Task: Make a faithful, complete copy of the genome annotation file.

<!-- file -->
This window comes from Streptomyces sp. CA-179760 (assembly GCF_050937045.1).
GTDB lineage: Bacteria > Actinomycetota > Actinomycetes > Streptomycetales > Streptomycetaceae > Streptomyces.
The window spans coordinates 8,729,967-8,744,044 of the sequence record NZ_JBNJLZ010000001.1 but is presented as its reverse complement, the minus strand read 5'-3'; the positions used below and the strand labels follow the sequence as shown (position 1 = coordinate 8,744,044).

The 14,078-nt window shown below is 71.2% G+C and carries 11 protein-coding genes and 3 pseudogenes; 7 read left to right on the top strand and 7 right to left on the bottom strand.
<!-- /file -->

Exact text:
This window comes from Streptomyces sp. CA-179760 (assembly GCF_050937045.1).
GTDB lineage: Bacteria > Actinomycetota > Actinomycetes > Streptomycetales > Streptomycetaceae > Streptomyces.
The window spans coordinates 8,729,967-8,744,044 of the sequence record NZ_JBNJLZ010000001.1 but is presented as its reverse complement, the minus strand read 5'-3'; the positions used below and the strand labels follow the sequence as shown (position 1 = coordinate 8,744,044).

The 14,078-nt window shown below is 71.2% G+C and carries 11 protein-coding genes and 3 pseudogenes; 7 read left to right on the top strand and 7 right to left on the bottom strand.